The major point of these is that they aren't generic, and they can all be detected through player-DM dialog rather than that boring old d6 roll we used to make every time the party said they were searching for secret doors on some nondescript section of wall.
The shadow knows: A statue with outstretched arms stands in the center of the room. On the wall behind it, to left and right, are lamps in sconces. If both are lit, and all other lights extinguished, the shadows of the statue's fingers converge on a brick or stone in the opposite wall. Pressing this opens a secret door.
Gulp!: A huge monster head, possibly a dragon or demon, is mounted on (or carved from) the wall. Hidden in its gullet is a passage to another part of the dungeon. Depending on its size, human-sized characters may have to crawl. May also involve a slide, because slides are fun.
Seeping portal: Behind this secret door is a room filled with water. Water seeps through the seams between door and wall, darkening the door with dampness so it stands out clearly from the rest of the wall. The door opens into the flooded chamber, so it cannot be opened until the pressure on both sides is equalized. Somewhere in the dry room is a lever or other switch, which will either drain the flooded room or flood the dry room. (Come on, you know you'd rather flood the dry room!)
Hall of mirrors: Several full-length mirrors face each other across a corridor or narrow room, creating the illusion of infinite passages beyond each one. One mirror is simply a glass door with an actual corridor behind it (complete with repeating mirror frames.) It is recognizable by the fact that it and the real mirror opposite it don't contain infinite images of the person looking at them.
Decoy door: A very prominent false door with ornate metal hinges stands next to the well-concealed secret door. The false door swings out from the wall, but there is only solid wall behind it. The secret door swings on the same hinges from the opposite side.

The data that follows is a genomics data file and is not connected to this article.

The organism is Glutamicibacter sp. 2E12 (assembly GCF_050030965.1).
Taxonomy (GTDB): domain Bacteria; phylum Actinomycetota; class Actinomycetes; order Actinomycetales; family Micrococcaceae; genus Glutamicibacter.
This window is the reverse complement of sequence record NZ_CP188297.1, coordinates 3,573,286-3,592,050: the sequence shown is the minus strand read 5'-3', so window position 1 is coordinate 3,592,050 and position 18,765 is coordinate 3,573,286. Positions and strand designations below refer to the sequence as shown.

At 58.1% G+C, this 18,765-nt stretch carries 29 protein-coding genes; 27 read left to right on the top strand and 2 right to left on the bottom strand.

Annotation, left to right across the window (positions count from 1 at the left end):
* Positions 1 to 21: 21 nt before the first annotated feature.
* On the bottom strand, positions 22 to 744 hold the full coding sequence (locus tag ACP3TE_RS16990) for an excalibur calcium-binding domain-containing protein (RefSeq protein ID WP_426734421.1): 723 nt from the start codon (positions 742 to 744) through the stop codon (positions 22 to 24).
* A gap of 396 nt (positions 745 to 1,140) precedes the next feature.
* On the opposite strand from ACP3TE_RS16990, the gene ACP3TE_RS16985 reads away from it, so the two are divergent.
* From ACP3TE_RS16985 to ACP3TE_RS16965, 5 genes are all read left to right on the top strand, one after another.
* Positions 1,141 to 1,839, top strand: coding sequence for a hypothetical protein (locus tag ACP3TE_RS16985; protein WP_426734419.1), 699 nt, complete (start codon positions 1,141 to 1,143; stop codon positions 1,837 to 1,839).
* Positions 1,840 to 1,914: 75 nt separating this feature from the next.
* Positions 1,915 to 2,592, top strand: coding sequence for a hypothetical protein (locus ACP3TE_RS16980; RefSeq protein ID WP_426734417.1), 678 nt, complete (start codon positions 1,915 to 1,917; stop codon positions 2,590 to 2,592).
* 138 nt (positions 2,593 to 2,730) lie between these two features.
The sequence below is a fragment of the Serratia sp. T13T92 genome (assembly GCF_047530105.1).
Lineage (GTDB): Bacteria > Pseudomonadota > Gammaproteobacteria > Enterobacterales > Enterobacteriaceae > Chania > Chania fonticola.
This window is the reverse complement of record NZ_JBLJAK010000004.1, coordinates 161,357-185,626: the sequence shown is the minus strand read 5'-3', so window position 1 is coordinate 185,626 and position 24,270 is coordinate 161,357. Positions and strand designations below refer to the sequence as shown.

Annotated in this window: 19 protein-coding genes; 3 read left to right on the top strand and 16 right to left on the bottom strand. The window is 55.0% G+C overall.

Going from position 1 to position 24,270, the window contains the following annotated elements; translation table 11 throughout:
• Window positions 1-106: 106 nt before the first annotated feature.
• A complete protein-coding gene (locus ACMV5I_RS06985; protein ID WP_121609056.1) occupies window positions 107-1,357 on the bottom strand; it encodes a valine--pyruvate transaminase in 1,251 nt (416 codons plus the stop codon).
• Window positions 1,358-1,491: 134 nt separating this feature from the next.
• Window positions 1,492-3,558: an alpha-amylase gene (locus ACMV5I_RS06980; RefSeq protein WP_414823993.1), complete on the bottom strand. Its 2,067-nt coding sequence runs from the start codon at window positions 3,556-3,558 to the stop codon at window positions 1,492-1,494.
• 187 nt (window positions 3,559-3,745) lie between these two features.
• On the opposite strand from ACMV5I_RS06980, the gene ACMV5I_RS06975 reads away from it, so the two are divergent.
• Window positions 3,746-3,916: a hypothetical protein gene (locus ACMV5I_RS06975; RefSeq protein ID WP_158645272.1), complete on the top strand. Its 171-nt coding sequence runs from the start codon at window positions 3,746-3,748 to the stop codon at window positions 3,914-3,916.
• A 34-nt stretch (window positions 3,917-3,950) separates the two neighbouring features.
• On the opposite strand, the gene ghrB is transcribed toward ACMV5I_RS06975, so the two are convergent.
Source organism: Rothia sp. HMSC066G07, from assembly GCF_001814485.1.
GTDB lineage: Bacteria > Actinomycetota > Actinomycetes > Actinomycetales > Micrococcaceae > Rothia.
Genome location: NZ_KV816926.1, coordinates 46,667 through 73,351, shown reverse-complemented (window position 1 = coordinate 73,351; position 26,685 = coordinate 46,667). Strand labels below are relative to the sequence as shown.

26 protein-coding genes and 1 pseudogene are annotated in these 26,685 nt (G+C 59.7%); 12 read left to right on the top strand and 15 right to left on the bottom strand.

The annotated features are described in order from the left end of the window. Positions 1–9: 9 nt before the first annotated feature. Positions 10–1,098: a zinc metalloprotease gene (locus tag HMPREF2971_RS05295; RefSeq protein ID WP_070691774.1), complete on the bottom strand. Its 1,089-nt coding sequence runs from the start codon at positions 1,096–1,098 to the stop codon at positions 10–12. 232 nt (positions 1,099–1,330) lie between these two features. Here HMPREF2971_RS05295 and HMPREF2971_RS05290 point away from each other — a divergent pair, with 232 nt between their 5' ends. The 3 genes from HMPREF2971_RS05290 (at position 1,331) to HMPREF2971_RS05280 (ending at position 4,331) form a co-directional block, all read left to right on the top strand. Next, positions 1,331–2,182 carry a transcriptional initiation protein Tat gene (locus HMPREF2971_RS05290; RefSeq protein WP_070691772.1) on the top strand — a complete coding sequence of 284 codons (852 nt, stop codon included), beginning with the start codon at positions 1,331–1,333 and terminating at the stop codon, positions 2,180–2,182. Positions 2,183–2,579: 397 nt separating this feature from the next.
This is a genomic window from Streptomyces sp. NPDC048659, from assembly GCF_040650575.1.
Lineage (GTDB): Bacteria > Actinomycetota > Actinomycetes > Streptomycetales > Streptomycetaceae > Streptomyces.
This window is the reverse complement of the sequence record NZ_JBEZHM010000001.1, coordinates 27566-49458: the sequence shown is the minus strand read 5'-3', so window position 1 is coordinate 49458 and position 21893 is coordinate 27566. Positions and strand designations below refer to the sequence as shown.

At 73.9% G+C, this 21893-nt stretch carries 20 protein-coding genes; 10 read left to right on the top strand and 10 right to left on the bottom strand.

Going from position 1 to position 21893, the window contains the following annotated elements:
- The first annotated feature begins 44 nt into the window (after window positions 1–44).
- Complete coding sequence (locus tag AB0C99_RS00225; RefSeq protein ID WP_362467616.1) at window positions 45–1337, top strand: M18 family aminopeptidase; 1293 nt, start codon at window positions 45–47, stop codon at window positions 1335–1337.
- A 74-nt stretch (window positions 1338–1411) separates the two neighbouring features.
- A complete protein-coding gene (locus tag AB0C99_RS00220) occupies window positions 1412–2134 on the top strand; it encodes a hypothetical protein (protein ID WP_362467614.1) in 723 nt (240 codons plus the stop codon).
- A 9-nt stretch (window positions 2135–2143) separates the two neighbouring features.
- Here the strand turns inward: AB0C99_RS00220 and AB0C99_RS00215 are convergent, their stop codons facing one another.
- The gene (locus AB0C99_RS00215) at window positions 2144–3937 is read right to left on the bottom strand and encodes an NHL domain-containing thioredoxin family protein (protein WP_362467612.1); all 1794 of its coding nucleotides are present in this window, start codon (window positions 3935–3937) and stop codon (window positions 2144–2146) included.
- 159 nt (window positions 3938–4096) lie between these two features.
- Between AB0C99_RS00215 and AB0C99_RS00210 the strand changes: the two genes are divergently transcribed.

Sinister wheel: A large circular plate is visible in the wall, about as wide as a human's shoulders, with two sets of four small holes on opposite sides - perfect for inserting the fingers of both hands. Blood stains may be visible around the holes. If fingers are inserted, the holes provide a sound grip and the circular panel may be turned. Turning it counterclockwise opens the secret door. Turning clockwise turns the fingers against very sharp blades hidden within the wall, causing 1d3 points of damage and severing at least the little finger of the right hand and index finger of the left.
Ice curtain: Secret passages hidden behind a waterfall are almost cliche, but what about behind a frozen waterfall? Characters peering through the ice with a bright enough light source can see the dark doorway behind it. Getting it “open” requires a lot of noisy smashing or a fire spell. Will re-freeze in a day or so.
Through the flames: In a wall of searing flames (either magical or burning flammable gas welling up from deep in the ground) one section is illusionary. Passing through the real flames causes severe burns (at least 3d6 points of fire damage, or more at DM's choice.) The false flames may be passed through without harm. Careful examination will detect the cooler spot amid the intense heat from the real flames. This would be especially appropriate for a shrine, where the high priest might have awed his followers by emerging from the flames.
Celestial gate: On a pedestal near the wall is a clockwork model of the heavens. The pedestal bears an inscription in an ancient language stating "In the dark of the moon the way shall open." Aligning the bodies in the model so that the moon is in its new phase (relative to the home world) unlocks the door.
Pool portal: The room contains a large, deep pool of water, and the door is hidden in one of the walls of the pool, below the surface. The door opens inward, so the pool must be drained in order to open it. Perhaps there's a plug somewhere on the bottom? This could be the other side of a seeping portal.